In the sentence, “the dog bit the boy”, the verb “bit” is active because there is a subject (the dog) that acts upon an object (the boy) and that particular action is described by the verb (bit). However in the sentence, “the bitten boy cried”, the verb bitten is passive because it does not describe an action between a subject and object, and it is used as an adjective because it describes the state (bitten) of the subject (the boy). In English, the passive and active forms, “bit” and “bitten” are written differently. In Greek, theopneustos would be written the same way whether used in the active form or the passive form. In the passive form, theopneustos likewise serves as an adjective because it modifies the word, “writing” – it tells you it is not talking about just any writing, it is talking specifically about God-breathed writing.

Example 2: “writing God-breathed” – or – “God-breathed writing”?

In English, the adjective comes before the noun as in big (adjective) house (noun). In Greek, the adjective comes after the noun, as it does in many other languages – like Spanish for example. To say “big house” in Spanish, you would say “casa grande”, not “grande casa”. So in the Greek phrase, “graphē theopneustos”, since theopneustos is used as an adjective as we’ve discussed above, it is translated into English as “God-breathed writing” as in Option 1 above (not “writing God-breathed” as in Option 2 above).

Now, with the correct translation for graphē theopneustos as “God-breathed writing“, there is only one place to put the auxiliary verb, “is”:

each God-breathed writing is also profitable…

One final note, the word “graphē” does not mean scripture or sacred writing, it means any “writing”. It is the same word used for financial ledgers for example. Then it makes no sense to claim that all writing is inspired since financial ledgers are probably not. It would make better sense to talk about certain inspired writings – which is exactly the case when “graphē theopneustos” is correctly translated as “God-breathed writing”.

Got Faith?

June 21, 2008

Jesus is quoted in Matthew 17:20 as saying:

…if you have faith as small as a mustard seed, you can say to this mountain, ‘Move from here to there’ and it will move. Nothing will be impossible for you.

In other words, with the tiniest amount of faith, you can move mountains. How much faith do you have? If it is even the tiniest amount, you can move a mountain! Wow! Care to give it a try?

Note that this is not testing God – certainly no one doubts that the creator of the universe would have trouble moving a mountain. This is a test for you and your faith. In 2 Corinthians 13:5-6, Paul suggests that you should indeed test your faith:

Examine yourselves to see whether you are in the faith; test yourselves. Do you not realize that Christ Jesus is in you–unless, of course, you fail the test? And I trust that you will discover that we have not failed the test.

If you don’t have the tiniest amount of faith (you’ll know this is the case if the mountain won’t budge), there’s a simple way you can get the faith you need. Here’s how according to Romans 10:17:

…faith comes from hearing the message, and the message is heard through the word of Christ.

If you don’t already have one, go out and pick up a Red-letter Bible to make it easier to locate the word of Christ. Have someone read his words to you – reading them for yourself might qualify but the scripture says hearing so we want to be on the safe side. It could be that any part of the Bible could technically be considered the word of Christ but I recommend you focus on the actual red-lettered words of Christ, again just to be on the safe side. OK, let’s give the “mountain test” another whirl. Any luck this time?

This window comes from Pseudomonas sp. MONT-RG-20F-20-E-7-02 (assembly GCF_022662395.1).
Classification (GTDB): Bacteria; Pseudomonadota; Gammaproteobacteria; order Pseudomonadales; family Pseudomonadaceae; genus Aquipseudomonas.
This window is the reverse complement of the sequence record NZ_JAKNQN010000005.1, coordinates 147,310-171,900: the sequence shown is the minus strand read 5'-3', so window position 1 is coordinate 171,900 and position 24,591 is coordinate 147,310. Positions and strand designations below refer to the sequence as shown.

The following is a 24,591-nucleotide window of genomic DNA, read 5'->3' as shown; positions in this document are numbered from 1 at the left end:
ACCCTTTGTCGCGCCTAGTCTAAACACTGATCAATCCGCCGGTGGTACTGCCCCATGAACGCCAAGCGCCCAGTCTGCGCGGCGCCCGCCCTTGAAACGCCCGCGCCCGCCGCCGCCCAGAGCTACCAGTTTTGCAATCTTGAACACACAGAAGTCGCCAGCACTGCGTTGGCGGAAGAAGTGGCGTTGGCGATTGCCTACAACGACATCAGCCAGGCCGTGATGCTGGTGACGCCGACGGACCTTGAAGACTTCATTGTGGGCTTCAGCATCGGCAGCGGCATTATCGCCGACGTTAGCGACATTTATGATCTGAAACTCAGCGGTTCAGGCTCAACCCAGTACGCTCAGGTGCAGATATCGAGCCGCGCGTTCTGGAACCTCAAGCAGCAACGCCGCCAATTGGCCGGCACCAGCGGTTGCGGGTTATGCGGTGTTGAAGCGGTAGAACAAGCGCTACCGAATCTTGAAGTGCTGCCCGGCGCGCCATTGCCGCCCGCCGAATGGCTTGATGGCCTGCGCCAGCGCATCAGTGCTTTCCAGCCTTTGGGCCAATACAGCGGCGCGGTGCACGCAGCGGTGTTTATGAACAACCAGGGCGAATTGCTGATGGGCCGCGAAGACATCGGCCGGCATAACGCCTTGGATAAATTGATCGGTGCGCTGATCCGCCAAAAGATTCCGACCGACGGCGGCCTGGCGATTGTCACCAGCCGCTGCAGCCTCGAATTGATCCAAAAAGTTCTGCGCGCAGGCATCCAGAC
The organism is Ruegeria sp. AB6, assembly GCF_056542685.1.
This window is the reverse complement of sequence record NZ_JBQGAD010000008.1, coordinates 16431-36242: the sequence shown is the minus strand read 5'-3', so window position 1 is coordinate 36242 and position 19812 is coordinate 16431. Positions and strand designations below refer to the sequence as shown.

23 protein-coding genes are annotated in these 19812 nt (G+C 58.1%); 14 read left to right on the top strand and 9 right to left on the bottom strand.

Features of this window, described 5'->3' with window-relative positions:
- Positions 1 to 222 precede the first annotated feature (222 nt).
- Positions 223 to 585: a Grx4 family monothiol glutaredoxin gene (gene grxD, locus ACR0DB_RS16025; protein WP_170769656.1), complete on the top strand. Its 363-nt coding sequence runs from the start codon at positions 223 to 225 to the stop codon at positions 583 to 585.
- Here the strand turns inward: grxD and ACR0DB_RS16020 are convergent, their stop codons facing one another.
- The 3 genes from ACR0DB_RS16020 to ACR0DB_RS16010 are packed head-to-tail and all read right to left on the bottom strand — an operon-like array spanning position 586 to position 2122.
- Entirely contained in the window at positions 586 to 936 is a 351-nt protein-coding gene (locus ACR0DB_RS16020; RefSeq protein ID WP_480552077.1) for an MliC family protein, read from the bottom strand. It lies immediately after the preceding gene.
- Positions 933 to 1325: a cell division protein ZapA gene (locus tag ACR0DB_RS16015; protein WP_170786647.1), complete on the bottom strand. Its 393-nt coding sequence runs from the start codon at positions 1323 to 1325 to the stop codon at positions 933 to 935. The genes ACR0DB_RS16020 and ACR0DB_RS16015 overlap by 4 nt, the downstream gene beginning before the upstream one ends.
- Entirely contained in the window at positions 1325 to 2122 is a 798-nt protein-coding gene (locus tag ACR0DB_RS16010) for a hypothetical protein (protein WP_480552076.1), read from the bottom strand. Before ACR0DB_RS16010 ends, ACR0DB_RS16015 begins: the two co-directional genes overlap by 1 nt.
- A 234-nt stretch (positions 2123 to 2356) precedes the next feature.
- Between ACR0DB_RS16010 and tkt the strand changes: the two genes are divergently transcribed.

One problem, according to Luke 8:12, might be that:

…the devil comes and takes away the word from [your] hearts, so that [you] may not believe and be saved.

You may have to repeat the hearing-the-red-lettered-Bible step several times to replentish the word of Christ faster than the devil can take it away from your heart.

Why does it really matter if you can or can’t move the mountain? If you don’t have enough faith to move the mountain, how do you know that you have enough faith to be saved? Recall that it only takes faith as small as a mustard seed (i.e., the smallest amount) to move the mountain. How much faith did you really have that the mountain would move? I’m sure some of you actually thought that it might move, others didn’t even try because they knew that it would not.

Exactly how much faith is required for salvation?

For the record, I tried to move ant hill… it wouldn’t budge. Did anyone else have any better luck?

How the Animals Got Their Names

June 9, 2008

Gen 2:19-20 explains how animals got their names:

Now the LORD God had formed out of the ground all the beasts of the field and all the birds of the air. He brought them to the man to see what he would name them; and whatever the man called each living creature, that was its name. So the man gave names to all the livestock, the birds of the air and all the beasts of the field.

Let’s assume for the moment that the above passage was written by mere mortals (the Elohist source to be exact) who lived around 850 bce in the Land of Israel. The statement that Adam named all of the birds and land animals sounds reasonable enough – there simply weren’t that many different animals in that area which the writer would have been familiar with. Now let’s assume that the above passage was written under divine inspiration (the verbal, plenary inspiration theory) where God guided the author to transmit his divine message exactly as he intended it. Suddenly, the statement seems ludicrous because we would expect God to know how many animals he created. For example, God would surely be aware of the Giant Pandas he created that are native only to China, or the Capivara found only in Brazil, or Beluga Whales and Polar Bares found only in the Arctic Ocean, or the Platypus found only in Australia. Adam would have his work cut out for him naming the myriad of animals found world wide – and the Beluga Whales would have died of dehydration and heat exhaustion in the process! But it gets worse. What about trilobites that died in the mass extinction at the end of the Permian about 250 million years ago (there are more than 10,000 fossil species of just trilobites alone!)? Did Adam name them? What is the ancient Hebrew word for it (or a word for it in any ancient language)? What about all of the other millions of extinct species of animal? What about the microbes (e. coli, amoebae, extremaphiles, etc., etc.)?

Walk me through it one more time: why should I believe that the first chapter in Genesis (for starters) is the divine Word of God?